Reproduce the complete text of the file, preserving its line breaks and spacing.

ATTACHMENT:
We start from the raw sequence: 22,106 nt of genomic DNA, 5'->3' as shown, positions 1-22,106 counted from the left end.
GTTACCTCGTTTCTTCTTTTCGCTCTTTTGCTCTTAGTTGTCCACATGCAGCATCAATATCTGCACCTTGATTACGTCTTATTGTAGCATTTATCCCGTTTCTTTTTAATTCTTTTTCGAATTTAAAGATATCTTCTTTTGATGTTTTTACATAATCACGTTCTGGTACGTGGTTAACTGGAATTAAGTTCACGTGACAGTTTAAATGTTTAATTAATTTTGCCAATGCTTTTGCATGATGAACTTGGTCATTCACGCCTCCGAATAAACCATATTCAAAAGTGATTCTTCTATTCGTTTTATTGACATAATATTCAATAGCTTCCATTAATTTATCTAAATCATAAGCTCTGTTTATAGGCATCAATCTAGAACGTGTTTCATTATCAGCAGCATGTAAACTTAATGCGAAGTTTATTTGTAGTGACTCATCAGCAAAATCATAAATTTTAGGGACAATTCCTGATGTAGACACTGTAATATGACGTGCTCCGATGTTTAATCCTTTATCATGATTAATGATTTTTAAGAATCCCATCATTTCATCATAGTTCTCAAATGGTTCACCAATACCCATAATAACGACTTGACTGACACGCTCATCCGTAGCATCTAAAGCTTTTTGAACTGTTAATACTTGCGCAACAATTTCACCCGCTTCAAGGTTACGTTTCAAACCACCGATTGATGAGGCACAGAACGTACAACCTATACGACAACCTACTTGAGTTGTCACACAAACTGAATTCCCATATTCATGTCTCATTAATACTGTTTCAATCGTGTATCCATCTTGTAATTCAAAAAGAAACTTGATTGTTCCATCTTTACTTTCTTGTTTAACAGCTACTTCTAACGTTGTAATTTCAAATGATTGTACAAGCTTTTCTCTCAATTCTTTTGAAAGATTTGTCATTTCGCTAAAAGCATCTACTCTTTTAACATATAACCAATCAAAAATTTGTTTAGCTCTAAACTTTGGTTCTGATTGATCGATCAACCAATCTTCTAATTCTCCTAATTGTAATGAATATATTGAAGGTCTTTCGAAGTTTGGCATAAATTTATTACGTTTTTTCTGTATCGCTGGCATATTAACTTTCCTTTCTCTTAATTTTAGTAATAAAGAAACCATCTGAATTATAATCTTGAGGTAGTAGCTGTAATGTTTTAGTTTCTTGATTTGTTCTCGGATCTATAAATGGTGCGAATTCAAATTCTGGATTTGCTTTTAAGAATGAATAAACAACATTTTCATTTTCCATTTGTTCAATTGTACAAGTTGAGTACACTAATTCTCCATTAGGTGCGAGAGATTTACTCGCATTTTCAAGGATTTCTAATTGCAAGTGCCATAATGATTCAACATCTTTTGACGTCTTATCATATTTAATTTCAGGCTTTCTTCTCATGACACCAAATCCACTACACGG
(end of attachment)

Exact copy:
We start from the raw sequence: 22,106 nt of genomic DNA, 5'->3' as shown, positions 1-22,106 counted from the left end.
GTTACCTCGTTTCTTCTTTTCGCTCTTTTGCTCTTAGTTGTCCACATGCAGCATCAATATCTGCACCTTGATTACGTCTTATTGTAGCATTTATCCCGTTTCTTTTTAATTCTTTTTCGAATTTAAAGATATCTTCTTTTGATGTTTTTACATAATCACGTTCTGGTACGTGGTTAACTGGAATTAAGTTCACGTGACAGTTTAAATGTTTAATTAATTTTGCCAATGCTTTTGCATGATGAACTTGGTCATTCACGCCTCCGAATAAACCATATTCAAAAGTGATTCTTCTATTCGTTTTATTGACATAATATTCAATAGCTTCCATTAATTTATCTAAATCATAAGCTCTGTTTATAGGCATCAATCTAGAACGTGTTTCATTATCAGCAGCATGTAAACTTAATGCGAAGTTTATTTGTAGTGACTCATCAGCAAAATCATAAATTTTAGGGACAATTCCTGATGTAGACACTGTAATATGACGTGCTCCGATGTTTAATCCTTTATCATGATTAATGATTTTTAAGAATCCCATCATTTCATCATAGTTCTCAAATGGTTCACCAATACCCATAATAACGACTTGACTGACACGCTCATCCGTAGCATCTAAAGCTTTTTGAACTGTTAATACTTGCGCAACAATTTCACCCGCTTCAAGGTTACGTTTCAAACCACCGATTGATGAGGCACAGAACGTACAACCTATACGACAACCTACTTGAGTTGTCACACAAACTGAATTCCCATATTCATGTCTCATTAATACTGTTTCAATCGTGTATCCATCTTGTAATTCAAAAAGAAACTTGATTGTTCCATCTTTACTTTCTTGTTTAACAGCTACTTCTAACGTTGTAATTTCAAATGATTGTACAAGCTTTTCTCTCAATTCTTTTGAAAGATTTGTCATTTCGCTAAAAGCATCTACTCTTTTAACATATAACCAATCAAAAATTTGTTTAGCTCTAAACTTTGGTTCTGATTGATCGATCAACCAATCTTCTAATTCTCCTAATTGTAATGAATATATTGAAGGTCTTTCGAAGTTTGGCATAAATTTATTACGTTTTTTCTGTATCGCTGGCATATTAACTTTCCTTTCTCTTAATTTTAGTAATAAAGAAACCATCTGAATTATAATCTTGAGGTAGTAGCTGTAATGTTTTAGTTTCTTGATTTGTTCTCGGATCTATAAATGGTGCGAATTCAAATTCTGGATTTGCTTTTAAGAATGAATAAACAACATTTTCATTTTCCATTTGTTCAATTGTACAAGTTGAGTACACTAATTCTCCATTAGGTGCGAGAGATTTACTCGCATTTTCAAGGATTTCTAATTGCAAGTGCCATAATGATTCAACATCTTTTGACGTCTTATCATATTTAATTTCAGGCTTTCTTCTCATGACACCAAATCCACTACACGG